Thoughtfully and sympathetically written. I've read some of his thoughts in magazines like High and others, and they've always stuck in my mind, him talking about the hills near where he lived being 'like the ramparts of heaven' compared to his urban life made an impression on me.
Thanks for a great article, nice to find out more about him. I remember reading his piece on great wall years ago and feeling intimidated and enchanted in equal measure. Was elated when I finally did it. I can't imagine getting on it with the gear of fifty years ago, and after only a year or two of climbing!
Nice article Mick and a great tribute. I am not sure know how I managed not to meet Ed ! We were climbing in Wales at the same time and he even applied for a lecturing post at the same college as me in Sheffield. He was not offered the post and I remember the Head of Department saying to me that he was quite suitable but seemed more interested in climbing ! Maybe Ed overplayed the climbing bit.
But I did nearly meet him as I was on Cloggy climbing with Davey Jones on the Far East on the day he did Great Wall. After our climb Davey and I arrived back at the foot of the East Buttress to find Ed about 50 feet up on the route with Pete Crew holding the ropes - Ken was buzzing about taking photos but I do not remembering Martin being there. Ed was climbing slowly and carefully (my style) and was in complete control. I was sat on the grass talking to Pete who was maybe six feet away when someone high up (not Ed) knocked a fist sized rock down which landed between Pete and myself - it was one of my "near misses". As an aside, climbing in shorts on Cloggy in those days was an absolute rarity, but he did admit to being cold.
I am not familiar with his literary work but his climbing achievements speak for themselves. For me his ascent of Great Arete on Lech Ddu was particularly impressive. Mo and I climbed The Groove in 1961 which shares a belay with his route, but of course we went left into the groove - the thought of going straight up never entered our minds.
So, although we never actually met I think he would have been an interesting guy to know - such a pity he never got that job in Sheffield.
A great piece of writing Mick. Thanks for the wee mention. I remember sending a photo of him on Censor into Tim Lewis. It was published and credited to Ian Smith. I never did get my £10.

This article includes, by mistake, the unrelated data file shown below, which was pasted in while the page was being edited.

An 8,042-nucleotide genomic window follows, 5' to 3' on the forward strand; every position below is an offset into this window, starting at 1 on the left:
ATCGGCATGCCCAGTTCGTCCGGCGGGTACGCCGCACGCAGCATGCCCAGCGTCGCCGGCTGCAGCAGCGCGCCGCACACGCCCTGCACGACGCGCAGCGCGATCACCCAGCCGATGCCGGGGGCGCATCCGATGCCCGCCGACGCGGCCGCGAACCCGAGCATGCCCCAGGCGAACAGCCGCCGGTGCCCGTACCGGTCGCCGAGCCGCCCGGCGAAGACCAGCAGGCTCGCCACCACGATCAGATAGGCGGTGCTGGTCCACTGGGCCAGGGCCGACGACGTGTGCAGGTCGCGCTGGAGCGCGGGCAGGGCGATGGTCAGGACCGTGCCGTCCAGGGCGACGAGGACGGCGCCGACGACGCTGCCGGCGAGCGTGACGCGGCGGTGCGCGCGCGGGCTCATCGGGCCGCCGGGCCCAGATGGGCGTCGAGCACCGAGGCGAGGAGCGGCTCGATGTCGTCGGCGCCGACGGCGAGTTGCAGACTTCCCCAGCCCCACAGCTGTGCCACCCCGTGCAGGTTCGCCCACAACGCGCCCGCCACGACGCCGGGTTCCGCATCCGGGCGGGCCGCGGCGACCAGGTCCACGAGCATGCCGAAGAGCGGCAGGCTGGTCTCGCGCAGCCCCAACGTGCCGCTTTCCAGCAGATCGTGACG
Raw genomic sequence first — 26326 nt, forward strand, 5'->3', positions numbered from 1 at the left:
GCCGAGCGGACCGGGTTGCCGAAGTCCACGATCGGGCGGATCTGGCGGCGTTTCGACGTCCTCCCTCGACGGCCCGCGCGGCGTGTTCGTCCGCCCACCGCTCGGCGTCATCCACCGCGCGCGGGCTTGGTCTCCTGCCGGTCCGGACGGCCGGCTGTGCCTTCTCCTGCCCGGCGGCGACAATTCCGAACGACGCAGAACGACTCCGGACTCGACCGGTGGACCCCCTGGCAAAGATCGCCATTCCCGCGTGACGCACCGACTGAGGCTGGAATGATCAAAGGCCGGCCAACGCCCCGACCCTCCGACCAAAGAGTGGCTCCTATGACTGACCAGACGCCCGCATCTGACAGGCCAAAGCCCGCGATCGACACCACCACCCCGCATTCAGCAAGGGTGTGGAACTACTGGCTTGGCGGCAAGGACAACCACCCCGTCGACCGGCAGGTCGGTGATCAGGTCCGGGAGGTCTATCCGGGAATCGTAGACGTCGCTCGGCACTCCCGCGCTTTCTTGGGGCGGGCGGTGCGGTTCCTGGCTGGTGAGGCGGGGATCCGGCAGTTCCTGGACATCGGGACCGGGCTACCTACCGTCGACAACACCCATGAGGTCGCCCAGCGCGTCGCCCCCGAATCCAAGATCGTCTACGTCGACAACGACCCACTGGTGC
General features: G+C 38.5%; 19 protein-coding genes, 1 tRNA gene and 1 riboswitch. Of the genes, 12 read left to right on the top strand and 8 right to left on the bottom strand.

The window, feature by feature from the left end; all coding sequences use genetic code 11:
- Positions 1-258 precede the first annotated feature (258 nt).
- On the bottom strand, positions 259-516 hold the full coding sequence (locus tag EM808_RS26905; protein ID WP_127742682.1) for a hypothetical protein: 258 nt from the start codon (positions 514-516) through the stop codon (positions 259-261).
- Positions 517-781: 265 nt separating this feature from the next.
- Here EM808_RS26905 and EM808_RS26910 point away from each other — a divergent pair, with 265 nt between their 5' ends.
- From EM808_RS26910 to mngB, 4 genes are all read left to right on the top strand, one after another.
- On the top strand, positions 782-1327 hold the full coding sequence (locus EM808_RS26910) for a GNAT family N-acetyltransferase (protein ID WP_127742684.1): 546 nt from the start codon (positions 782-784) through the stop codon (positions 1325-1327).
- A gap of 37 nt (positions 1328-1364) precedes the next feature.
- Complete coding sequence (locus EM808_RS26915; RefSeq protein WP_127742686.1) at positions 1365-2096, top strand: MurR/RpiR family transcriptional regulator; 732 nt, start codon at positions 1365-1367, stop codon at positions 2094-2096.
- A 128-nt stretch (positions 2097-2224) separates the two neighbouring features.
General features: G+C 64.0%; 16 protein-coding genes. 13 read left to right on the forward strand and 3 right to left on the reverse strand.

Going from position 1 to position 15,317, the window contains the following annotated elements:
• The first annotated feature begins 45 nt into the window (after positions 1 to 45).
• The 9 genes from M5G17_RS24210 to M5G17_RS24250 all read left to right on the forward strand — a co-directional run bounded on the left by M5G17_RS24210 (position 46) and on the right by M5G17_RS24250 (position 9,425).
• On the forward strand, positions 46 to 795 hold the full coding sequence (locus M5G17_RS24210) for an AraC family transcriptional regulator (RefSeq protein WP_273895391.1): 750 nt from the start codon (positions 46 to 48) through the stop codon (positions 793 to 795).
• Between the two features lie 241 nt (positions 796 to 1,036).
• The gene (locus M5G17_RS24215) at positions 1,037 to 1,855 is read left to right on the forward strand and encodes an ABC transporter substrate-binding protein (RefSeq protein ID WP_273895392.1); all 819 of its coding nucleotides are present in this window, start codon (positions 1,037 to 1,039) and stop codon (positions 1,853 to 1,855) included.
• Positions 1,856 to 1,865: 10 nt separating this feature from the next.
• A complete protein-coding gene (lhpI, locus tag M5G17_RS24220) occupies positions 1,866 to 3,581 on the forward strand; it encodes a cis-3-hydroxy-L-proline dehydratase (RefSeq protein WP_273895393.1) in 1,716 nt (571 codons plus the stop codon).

Anyway, a remarkable man with so many quotable statements. `I erred and was willing to err'.
I particularly value his contributions on Gogarth. That must have been a terrifying place back then.
A life well lived.
Many thanks to people for their kind comments. I suppose I've been fascinated by Ed Drummond for so long that I've failed to realise so many others are equally fascinated. In an age of characters, a remarkable one.
Jim Perrin, who has a memory like an elephant (far better than mine) pointed out that Joe Brown's actual comment re guiding someone up The Boldest was, "Not bad value, two quid a day!" If Drummond ever found out what Jim got for guiding David Nott up Great Wall, some five years later, he'd have gritted his teeth in despair.
More importantly (and I completely forgot this) Jim was taking a mate up Peapod when Drummond was, ahem 'working' on Linden and it was a lot more than dots for skyhooks. Having said that, he did later agree he was wrong. He seems to have been an almost tactlessly honest person most of the time (e.g. Boje's interview tale) but maybe got into denial sometimes where climbing was concerned (e.g. the slip/fall on High Tor). My feeling is that when climbing crosses the line between determination and obsession, normal perspective just goes right out the window.
I'm grateful to Rob Parsons for pointing out that 'Climb for the World' went ahead, at least in some form. Bridwell and Silvia Fitzpatrick on the Eiger - a pretty determined pair.
Am also grateful to Colin Rowe for explaining about the trial/lightening conductor. I could never understand the trial supposedly being at the Old Bailey (thought it was for proper bad 'uns). Interesting to compare the French reaction with Mike Robertson soloing the Eiffel Tower. "What'd you do that for?" "Protest about human rights abuses in Burma. Just felt I had to do something." (Some hours later.) "Fair enough then, off you go." Surely a much more mature response?
Re Drumond not getting a place on the 1968 team on the second ascent of the North America Wall, Ian Parsons pointed out that Royal Robbins had already done it (FA!!) He was trying to get Drummond onto a team with Don Lauria and Dennis Hennek but they weren't having it. Ian also pointed out that Drummond's version of Flaky Wall, with five skyhooks for aid (he liked his skyhooks) was called Hook Crook Wall (geddit?) When Pete Livesey completely freed it, he renamed it Bulldog Wall (geddit?) People power seems to have restored it to Flaky Wall (phew!)
Am grateful to Ian Jones for taking the photograph of Drummond on Censor, that day. It somehow got credited to Ian P Smith in Mountain. I always thought it was Ian Smith, who did take the great photo of Drummond up his tripod. But he says not. So who's got your £10, mate? That's a couple of pints I owe you.